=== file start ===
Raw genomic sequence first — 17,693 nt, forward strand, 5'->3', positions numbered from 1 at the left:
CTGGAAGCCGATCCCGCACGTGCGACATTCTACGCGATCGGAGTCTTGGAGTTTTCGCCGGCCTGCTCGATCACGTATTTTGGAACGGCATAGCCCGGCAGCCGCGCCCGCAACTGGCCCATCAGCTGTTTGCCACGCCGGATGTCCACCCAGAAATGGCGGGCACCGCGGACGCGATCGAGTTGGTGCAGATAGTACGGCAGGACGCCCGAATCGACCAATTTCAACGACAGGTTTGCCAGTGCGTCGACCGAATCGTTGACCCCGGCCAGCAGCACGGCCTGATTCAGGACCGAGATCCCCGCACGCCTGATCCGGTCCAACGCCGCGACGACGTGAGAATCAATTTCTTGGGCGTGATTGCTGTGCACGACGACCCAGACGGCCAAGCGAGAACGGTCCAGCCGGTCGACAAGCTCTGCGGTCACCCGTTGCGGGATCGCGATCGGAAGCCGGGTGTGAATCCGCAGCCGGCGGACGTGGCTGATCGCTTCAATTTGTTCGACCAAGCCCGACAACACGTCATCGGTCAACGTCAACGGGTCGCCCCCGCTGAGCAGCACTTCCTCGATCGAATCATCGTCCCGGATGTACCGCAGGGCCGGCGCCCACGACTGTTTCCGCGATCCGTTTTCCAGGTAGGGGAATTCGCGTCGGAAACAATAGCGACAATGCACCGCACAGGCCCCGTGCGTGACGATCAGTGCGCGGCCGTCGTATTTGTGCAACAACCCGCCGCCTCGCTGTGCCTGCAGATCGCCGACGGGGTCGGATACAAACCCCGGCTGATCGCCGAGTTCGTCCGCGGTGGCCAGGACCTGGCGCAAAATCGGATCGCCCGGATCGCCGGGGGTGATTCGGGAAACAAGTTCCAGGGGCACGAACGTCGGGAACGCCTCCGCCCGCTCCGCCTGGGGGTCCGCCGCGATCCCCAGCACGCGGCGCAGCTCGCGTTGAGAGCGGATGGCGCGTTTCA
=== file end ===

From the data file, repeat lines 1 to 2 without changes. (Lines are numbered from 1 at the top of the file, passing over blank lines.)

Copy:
Raw genomic sequence first — 17,693 nt, forward strand, 5'->3', positions numbered from 1 at the left:
CTGGAAGCCGATCCCGCACGTGCGACATTCTACGCGATCGGAGTCTTGGAGTTTTCGCCGGCCTGCTCGATCACGTATTTTGGAACGGCATAGCCCGGCAGCCGCGCCCGCAACTGGCCCATCAGCTGTTTGCCACGCCGGATGTCCACCCAGAAATGGCGGGCACCGCGGACGCGATCGAGTTGGTGCAGATAGTACGGCAGGACGCCCGAATCGACCAATTTCAACGACAGGTTTGCCAGTGCGTCGACCGAATCGTTGACCCCGGCCAGCAGCACGGCCTGATTCAGGACCGAGATCCCCGCACGCCTGATCCGGTCCAACGCCGCGACGACGTGAGAATCAATTTCTTGGGCGTGATTGCTGTGCACGACGACCCAGACGGCCAAGCGAGAACGGTCCAGCCGGTCGACAAGCTCTGCGGTCACCCGTTGCGGGATCGCGATCGGAAGCCGGGTGTGAATCCGCAGCCGGCGGACGTGGCTGATCGCTTCAATTTGTTCGACCAAGCCCGACAACACGTCATCGGTCAACGTCAACGGGTCGCCCCCGCTGAGCAGCACTTCCTCGATCGAATCATCGTCCCGGATGTACCGCAGGGCCGGCGCCCACGACTGTTTCCGCGATCCGTTTTCCAGGTAGGGGAATTCGCGTCGGAAACAATAGCGACAATGCACCGCACAGGCCCCGTGCGTGACGATCAGTGCGCGGCCGTCGTATTTGTGCAACAACCCGCCGCCTCGCTGTGCCTGCAGATCGCCGACGGGGTCGGATACAAACCCCGGCTGATCGCCGAGTTCGTCCGCGGTGGCCAGGACCTGGCGCAAAATCGGATCGCCCGGATCGCCGGGGGTGATTCGGGAAACAAGTTCCAGGGGCACGAACGTCGGGAACGCCTCCGCCCGCTCCGCCTGGGGGTCCGCCGCGATCCCCAGCACGCGGCGCAGCTCGCGTTGAGAGCGGATGGCGCGTTTCA